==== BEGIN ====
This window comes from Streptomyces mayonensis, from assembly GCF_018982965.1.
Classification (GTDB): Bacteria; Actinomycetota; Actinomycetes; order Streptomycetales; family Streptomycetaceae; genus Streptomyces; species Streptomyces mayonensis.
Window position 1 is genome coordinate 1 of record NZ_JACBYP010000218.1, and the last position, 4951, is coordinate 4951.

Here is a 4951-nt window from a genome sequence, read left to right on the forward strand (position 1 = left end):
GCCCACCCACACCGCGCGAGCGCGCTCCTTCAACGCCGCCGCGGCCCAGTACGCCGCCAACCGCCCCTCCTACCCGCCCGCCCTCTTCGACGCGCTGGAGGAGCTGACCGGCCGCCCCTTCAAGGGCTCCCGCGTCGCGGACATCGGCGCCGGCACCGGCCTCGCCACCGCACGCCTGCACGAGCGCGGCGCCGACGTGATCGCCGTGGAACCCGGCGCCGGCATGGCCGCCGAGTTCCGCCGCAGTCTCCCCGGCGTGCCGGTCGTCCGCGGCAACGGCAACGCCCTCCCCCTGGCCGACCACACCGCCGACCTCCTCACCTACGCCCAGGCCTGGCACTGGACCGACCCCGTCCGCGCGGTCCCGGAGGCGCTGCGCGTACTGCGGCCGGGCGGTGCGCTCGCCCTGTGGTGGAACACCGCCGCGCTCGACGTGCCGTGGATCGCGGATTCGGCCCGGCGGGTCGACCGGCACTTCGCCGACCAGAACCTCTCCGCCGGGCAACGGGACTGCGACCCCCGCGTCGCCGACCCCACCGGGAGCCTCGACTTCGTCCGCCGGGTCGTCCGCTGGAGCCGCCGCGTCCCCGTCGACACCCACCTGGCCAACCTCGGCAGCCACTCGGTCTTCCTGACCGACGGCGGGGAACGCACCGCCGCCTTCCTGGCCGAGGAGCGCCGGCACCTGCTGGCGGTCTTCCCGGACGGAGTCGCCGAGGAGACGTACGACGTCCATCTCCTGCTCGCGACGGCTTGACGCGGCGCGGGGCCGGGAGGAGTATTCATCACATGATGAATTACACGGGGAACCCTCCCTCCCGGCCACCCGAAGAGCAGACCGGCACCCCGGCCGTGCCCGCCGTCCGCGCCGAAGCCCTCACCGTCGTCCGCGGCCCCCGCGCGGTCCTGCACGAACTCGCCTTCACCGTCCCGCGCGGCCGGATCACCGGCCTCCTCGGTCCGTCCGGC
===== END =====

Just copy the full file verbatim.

This window comes from Streptomyces mayonensis, from assembly GCF_018982965.1.
Classification (GTDB): Bacteria; Actinomycetota; Actinomycetes; order Streptomycetales; family Streptomycetaceae; genus Streptomyces; species Streptomyces mayonensis.
Window position 1 is genome coordinate 1 of record NZ_JACBYP010000218.1, and the last position, 4951, is coordinate 4951.

Here is a 4951-nt window from a genome sequence, read left to right on the forward strand (position 1 = left end):
GCCCACCCACACCGCGCGAGCGCGCTCCTTCAACGCCGCCGCGGCCCAGTACGCCGCCAACCGCCCCTCCTACCCGCCCGCCCTCTTCGACGCGCTGGAGGAGCTGACCGGCCGCCCCTTCAAGGGCTCCCGCGTCGCGGACATCGGCGCCGGCACCGGCCTCGCCACCGCACGCCTGCACGAGCGCGGCGCCGACGTGATCGCCGTGGAACCCGGCGCCGGCATGGCCGCCGAGTTCCGCCGCAGTCTCCCCGGCGTGCCGGTCGTCCGCGGCAACGGCAACGCCCTCCCCCTGGCCGACCACACCGCCGACCTCCTCACCTACGCCCAGGCCTGGCACTGGACCGACCCCGTCCGCGCGGTCCCGGAGGCGCTGCGCGTACTGCGGCCGGGCGGTGCGCTCGCCCTGTGGTGGAACACCGCCGCGCTCGACGTGCCGTGGATCGCGGATTCGGCCCGGCGGGTCGACCGGCACTTCGCCGACCAGAACCTCTCCGCCGGGCAACGGGACTGCGACCCCCGCGTCGCCGACCCCACCGGGAGCCTCGACTTCGTCCGCCGGGTCGTCCGCTGGAGCCGCCGCGTCCCCGTCGACACCCACCTGGCCAACCTCGGCAGCCACTCGGTCTTCCTGACCGACGGCGGGGAACGCACCGCCGCCTTCCTGGCCGAGGAGCGCCGGCACCTGCTGGCGGTCTTCCCGGACGGAGTCGCCGAGGAGACGTACGACGTCCATCTCCTGCTCGCGACGGCTTGACGCGGCGCGGGGCCGGGAGGAGTATTCATCACATGATGAATTACACGGGGAACCCTCCCTCCCGGCCACCCGAAGAGCAGACCGGCACCCCGGCCGTGCCCGCCGTCCGCGCCGAAGCCCTCACCGTCGTCCGCGGCCCCCGCGCGGTCCTGCACGAACTCGCCTTCACCGTCCCGCGCGGCCGGATCACCGGCCTCCTCGGTCCGTCCGGC